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China Times: Paying a hefty price on beef

China Times: Paying a hefty price on beef

Taiwan editorial abstract (File 3 of a daily roundup) The legislature has reached consensus on a draft law amendment based mainly on an opposition Democratic Progressive Party (DPP) version to restrict certain beef imports from the United States, which will contravene a Taiwan-U.S. protocol signed in October.
The legislature naturally has the right to legislate, but this revision is an improper gesture in that it shows the legislature randomly dismissing an executive branch commitment to other countries.
Whether the revision truly reflects the public will is unknown, but it could be seen as an irresponsible and rash decision that could damage Taiwan's image internationally.
The question of the safety of imported U.S. beef should be left to scientific tests, not by a policy that panders to the populace. If local people do not want to eat U.S. beef, no-one can force them to buy it.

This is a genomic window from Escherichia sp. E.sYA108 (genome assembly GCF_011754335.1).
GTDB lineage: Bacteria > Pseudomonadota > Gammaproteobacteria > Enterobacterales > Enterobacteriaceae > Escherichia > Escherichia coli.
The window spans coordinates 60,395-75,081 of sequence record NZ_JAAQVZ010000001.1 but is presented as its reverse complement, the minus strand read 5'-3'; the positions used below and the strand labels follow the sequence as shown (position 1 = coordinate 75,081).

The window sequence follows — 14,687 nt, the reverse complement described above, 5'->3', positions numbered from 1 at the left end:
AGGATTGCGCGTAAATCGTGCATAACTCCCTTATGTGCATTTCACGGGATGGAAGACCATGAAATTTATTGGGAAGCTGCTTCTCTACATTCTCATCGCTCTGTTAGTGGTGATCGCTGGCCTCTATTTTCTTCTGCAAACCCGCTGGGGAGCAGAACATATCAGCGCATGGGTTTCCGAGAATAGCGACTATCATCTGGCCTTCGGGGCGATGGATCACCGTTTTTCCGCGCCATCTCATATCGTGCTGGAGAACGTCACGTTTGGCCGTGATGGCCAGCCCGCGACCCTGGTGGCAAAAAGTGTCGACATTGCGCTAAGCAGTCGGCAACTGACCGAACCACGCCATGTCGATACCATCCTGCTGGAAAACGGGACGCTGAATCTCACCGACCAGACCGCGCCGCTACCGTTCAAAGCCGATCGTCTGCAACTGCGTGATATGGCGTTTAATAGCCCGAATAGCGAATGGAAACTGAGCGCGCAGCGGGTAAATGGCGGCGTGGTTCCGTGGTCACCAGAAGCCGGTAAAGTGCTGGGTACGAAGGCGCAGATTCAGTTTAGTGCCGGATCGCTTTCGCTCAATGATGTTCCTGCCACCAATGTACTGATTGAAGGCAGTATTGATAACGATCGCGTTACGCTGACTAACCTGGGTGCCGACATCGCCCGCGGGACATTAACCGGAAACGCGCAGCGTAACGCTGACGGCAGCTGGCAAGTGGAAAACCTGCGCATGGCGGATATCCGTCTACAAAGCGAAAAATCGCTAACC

The government could also ask businesses that import and sell U.S. beef to mark the origin and tell of the perceived risks for the discretion of consumers.
The DPP's political confrontation is a political strategy and the legislators of the ruling Kuomintang (KMT) should stick to their guns and defend the executive branch's decision rather than just trying to evade the issue or smooth things over.
Some might point out the executive branch's failure to communicate with the legislature before signing the agreement, and say that President Ma Ying-jeou, who doubles as KMT chairman, should take political responsibility.
However, it would be unjust to hold Ma responsible for everything. After all, the KMT enjoys an absolute majority in the legislature, so it is up to its legislators to take the initiative to defend the policy.





Updated : 2021-04-12 10:45 GMT+08:00